This is the extent of my analysis of Chrysler 300 styling up until a couple of days ago when I was browsing my copy of this book and noticed the grille of this car. It's a 1955 show car (actually, more than one was was built) called the Chrysler Falcon. It was designed by Maury Baldwin and Chrysler styling supremo Virgil Exner, who hoped that it would be placed in production as a rival to the Chevrolet Corvette and Ford Thunderbird.

Examine the grille and general "face" of these two Falcons and then scroll up and compare to the 300. The Falcons are not identical to the 300. For example, the Falcons have single, not dual, headlights. The face of the 300 slopes back whereas the Falcon face leans forward -- that's because, in pre-wind tunnel testing days, stylists felt that cars looked longer if their fronts and rears were shaped so that there was a long, strong visual line near the shoulder of the body and not along the base. (The Falcon's rear is chopped off, but many cars, 1955-75, had the complete length line.)

Now pay attention to the Falcon's grille. It's more rounded than that of the 300. But the mesh pattterns are more similar in size than was the case with the 1947 car shown above. And the tops of the openings are flattened like the 300s. Also note the split front bumper on the Falcon and compare this to the 300. The 300, like most modern cars, does not have a separate bumper; its bumper is covered by a vinyl (or some similar material) cladding, but the visual effect is that of a divided bumper.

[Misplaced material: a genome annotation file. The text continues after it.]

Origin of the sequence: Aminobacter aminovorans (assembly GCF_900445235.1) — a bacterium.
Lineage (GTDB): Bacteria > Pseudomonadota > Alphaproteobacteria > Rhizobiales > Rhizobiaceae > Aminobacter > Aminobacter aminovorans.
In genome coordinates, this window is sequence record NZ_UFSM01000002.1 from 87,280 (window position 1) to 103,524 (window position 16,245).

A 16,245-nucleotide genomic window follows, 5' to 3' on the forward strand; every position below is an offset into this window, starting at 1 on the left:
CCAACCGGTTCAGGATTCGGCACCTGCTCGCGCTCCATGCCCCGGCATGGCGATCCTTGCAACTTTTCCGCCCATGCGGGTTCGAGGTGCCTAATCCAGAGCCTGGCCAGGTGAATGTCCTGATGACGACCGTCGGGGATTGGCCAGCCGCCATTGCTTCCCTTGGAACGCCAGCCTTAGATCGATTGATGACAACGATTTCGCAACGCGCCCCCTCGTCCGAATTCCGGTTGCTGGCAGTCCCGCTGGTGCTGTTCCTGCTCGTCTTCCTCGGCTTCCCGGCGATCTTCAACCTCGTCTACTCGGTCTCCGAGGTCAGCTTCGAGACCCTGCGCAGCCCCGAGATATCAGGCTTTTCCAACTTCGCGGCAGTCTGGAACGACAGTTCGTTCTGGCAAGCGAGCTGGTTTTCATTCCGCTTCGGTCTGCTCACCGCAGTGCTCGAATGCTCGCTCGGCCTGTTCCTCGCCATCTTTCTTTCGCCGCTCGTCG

Conclusion? In a search for Chrysler identification symbols from the past, 300 stylists might well have borrowed the spirit of the face of the Falcon, even though it's a car that few remember.



posted by Donald at May 3, 2009


Now Chrysler will be controlled by an unnatural pairing of the Useless Auto Workers and Fix It Again, Tony. God only knows what abominations they'll develop.

Posted by: Peter on May 3, 2009 11:10 PM

Chrysler was trying to cash in on retro - they did very well with the very retro looking PT Cruiser, and hoped that copying more 30s-40s styling details on other models would be equally successful. I sort of remember reading something about this 6-7 years ago...

Posted by: Julie Brook on May 4, 2009 10:40 AM

The '47 New Yorker is a monstrosity, but wow, the '34 Airflow is gorgeous.

Posted by: JV on May 4, 2009 10:57 AM

I never knew there was a Chrysler Falcon, even if not a production model. Its design strikes me as what the English call a curate's egg: "Parts of it are very good."

Actually, most is very good, elegant but not ostentatious. The headlight niches are a lovely touch. How come wrap-around windshields were abandoned after a few years? Expensive to build and replace, I suppose, but my recollection is that it was pleasing to have such a wide, unobstructed view from the driver's seat.

Anyway, the only thing I really dislike about the Falcon is that jail-door grille. (Same with the 300, and to a lesser extent with the '47 New Yorker.) Out of proportion, aggressive. Standing out from the crowd may be a good thing, but how matters.

Posted by: Rick Darby on May 5, 2009 4:41 PM

Where the 300 got its face: Kia, Kia, Kia!!

Posted by: Reg C├Žsar on May 11, 2009 1:02 AM